The job of managing SUNY Cobleskill’s USDA Meat Laboratory sits in the capable hands of FFA alumna Betsy Jensen. In addition to its physical demands and long hours, it is also a job that requires deep understanding of trends across all of agriculture.
As part of our FFA Week 2020 celebration, we sat down with Betsy to discuss her time in FFA, her journey (and then return) to SUNY Cobleskill, and why FFA continues to make a difference in her life.
SUNY Cobleskill: Tell us about your intro to FFA
Betsy Jensen: At first I really just followed my sisters (who were seven and three years ahead in school respectively.) They were FFA officers, got their American Degrees – the whole nine yards. It was also a natural transition from 4H for me and never really much of a decision.
Coby: What were some of the first things you discovered about yourself, and your relationship with agriculture, as an FFA member?
Betsy Jensen: I grew up on a dairy farm. My ‘ag outlook’ before FFA was pretty narrow. Something like poultry production was not something that was really on my radar. My first FFA experience was creed speaking, which was another thing completely off my radar. That launched my interest in advocacy and outreach. Then I got into pastured poultry. That was a turning point.
Coby: Talk a little bit about the start of that journey; it seems to have had a major influence.
Betsy Jensen: Definitely. My 9th grade teacher was also my FFA advisor, and he taught the first pastured poultry class I ever took. I liked the class, but it wasn’t until it was over, and he asked the class, “Is this something any of you want to pursue?” that I said I’d take the next step and try it.
Pastured poultry became the subject of my SAE (Supervised Agricultural Experience) and the business plan that was a big part of it.
Coby: How did that go from an interest and area of focus to a career?
Betsy Jensen: Until I really got moving on my SAE, it never would have dawned on me that pastured poultry would guide me to anything close to a career. The thought about meat processing never would have entered my mind, and it didn’t until my SAE. I think I probably always knew it was a career opportunity – just not that it would be mine.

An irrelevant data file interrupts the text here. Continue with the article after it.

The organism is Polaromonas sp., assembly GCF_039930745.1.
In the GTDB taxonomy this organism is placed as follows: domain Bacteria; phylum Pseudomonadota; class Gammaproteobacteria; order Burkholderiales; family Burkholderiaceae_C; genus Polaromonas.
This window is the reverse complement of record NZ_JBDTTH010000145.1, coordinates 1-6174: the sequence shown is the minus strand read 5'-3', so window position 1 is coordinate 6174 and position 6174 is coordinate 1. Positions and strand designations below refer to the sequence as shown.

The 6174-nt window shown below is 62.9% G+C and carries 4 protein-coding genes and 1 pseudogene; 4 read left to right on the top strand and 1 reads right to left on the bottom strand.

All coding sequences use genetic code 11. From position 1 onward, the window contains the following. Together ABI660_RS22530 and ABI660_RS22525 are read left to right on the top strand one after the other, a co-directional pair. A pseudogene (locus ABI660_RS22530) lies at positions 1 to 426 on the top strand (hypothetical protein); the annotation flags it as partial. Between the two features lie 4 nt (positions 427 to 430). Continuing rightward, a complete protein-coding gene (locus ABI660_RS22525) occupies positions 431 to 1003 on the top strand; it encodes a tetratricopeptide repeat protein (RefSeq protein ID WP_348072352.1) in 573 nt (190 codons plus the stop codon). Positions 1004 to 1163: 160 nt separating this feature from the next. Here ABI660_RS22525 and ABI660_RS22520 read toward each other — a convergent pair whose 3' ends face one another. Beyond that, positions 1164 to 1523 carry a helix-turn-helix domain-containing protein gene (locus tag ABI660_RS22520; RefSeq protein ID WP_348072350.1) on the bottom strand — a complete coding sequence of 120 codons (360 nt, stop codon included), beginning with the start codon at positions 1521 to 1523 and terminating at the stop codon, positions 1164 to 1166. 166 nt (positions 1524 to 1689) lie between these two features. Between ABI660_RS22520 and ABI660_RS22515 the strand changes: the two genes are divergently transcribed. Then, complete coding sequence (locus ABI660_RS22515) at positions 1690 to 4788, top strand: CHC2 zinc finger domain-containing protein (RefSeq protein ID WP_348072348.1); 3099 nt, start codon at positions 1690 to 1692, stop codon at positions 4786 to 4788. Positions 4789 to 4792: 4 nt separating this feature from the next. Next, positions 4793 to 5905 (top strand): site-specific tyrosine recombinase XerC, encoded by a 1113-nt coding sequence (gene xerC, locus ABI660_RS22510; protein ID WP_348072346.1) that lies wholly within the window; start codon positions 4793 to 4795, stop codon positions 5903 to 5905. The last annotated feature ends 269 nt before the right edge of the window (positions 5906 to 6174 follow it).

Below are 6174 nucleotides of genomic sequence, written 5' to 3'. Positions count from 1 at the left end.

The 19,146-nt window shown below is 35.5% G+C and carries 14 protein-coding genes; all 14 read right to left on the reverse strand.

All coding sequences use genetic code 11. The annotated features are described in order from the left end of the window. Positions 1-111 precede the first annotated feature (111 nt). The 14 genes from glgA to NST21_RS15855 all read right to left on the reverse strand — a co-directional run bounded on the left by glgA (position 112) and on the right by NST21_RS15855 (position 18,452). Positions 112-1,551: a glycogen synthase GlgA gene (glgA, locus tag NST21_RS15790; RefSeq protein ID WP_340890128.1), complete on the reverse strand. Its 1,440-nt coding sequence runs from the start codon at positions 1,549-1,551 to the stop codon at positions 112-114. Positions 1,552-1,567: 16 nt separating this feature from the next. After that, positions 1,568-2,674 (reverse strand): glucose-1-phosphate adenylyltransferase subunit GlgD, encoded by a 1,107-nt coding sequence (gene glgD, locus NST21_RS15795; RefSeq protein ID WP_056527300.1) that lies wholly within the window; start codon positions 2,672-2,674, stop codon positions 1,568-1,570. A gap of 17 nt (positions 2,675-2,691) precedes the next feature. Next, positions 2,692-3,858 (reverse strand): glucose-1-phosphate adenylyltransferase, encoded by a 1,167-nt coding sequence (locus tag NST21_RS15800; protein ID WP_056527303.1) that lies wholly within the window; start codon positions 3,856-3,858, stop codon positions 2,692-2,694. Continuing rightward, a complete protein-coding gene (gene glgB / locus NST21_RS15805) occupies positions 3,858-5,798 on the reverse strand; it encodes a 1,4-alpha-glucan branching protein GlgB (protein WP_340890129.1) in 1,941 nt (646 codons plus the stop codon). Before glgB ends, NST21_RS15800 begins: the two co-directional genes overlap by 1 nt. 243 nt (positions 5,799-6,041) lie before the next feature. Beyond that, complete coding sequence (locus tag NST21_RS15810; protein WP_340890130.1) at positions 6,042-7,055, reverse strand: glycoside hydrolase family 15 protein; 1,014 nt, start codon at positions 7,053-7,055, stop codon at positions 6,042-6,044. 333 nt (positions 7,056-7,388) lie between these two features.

The link was SUNY Cobleskill. My sisters moved from FFA to Coby, and when I toured the campus and some of the area farms, it was obvious to me that this was the place where I was going to expand. The next stage of my growth personally was from interest areas to career opportunities.
Coby: In what ways did the FFA influence remain with you as a Coby student?
Betsy Jensen: In a lot of ways. When I first got here, I was angling everything towards ag engineering and biotechnology. I thought those were going to actually be the career paths for me. It didn’t last long (obviously) but I was intrigued by the amount of unique opportunities in agriculture. I think FFA prepared me for that. I know pretty much everyone you’ve spoken with this week has said it, but the leadership part is real.
I have so many examples of times on this campus where I’ve said ‘I want to be a part of this – and I can be a leader, too.’
Coby: Here’s the next part of that last question: Why should an FFA member come to Coby?
Betsy Jensen: It’s cliché but it’s just the truth: FFAers like FFA because it’s hands-on education and leadership blended into subjects people are really passionate about. That is exactly what you get here through the courses, and the clubs, and the people. Everything is hands-on, and there is every opportunity to lead. It’s real life, real learning.
Coby: Talk a little about your current involvement with FFA? What are you doing, and what are some of your takeaways even now?
Betsy Jensen: The networking you are able to do in FFA is more valuable than you realize when you’re a member. Even with students now the networking comes into play. It’s how I am able to relate to new students a lot of the time.
I’ve tried to do a lot of giving back in my specific area, because one of the things that makes FFA work is the diversity of what is available. For me, it’s meat, so for the last two years I’ve hosted the State Meat Evaluation CDE (Career Development Event) winners for a ‘crash course’ on cut identifications. They’re being asked to judge and identify different cuts as part of their contest, so we use our facility to work with them for a day.
I actually never got to do that; it’s the one thing I wish I did. People tell me all the time that I should lead that contest. I have to tell them, ‘Well, I would need to do the contest, first.’
Betsy Jensen ‘08 Is the Meat Laboratory Manager at SUNY Cobleskill. In addition to her passion for meat processing and affection for FFA, she once had a paying job that required her to eat eggs every day.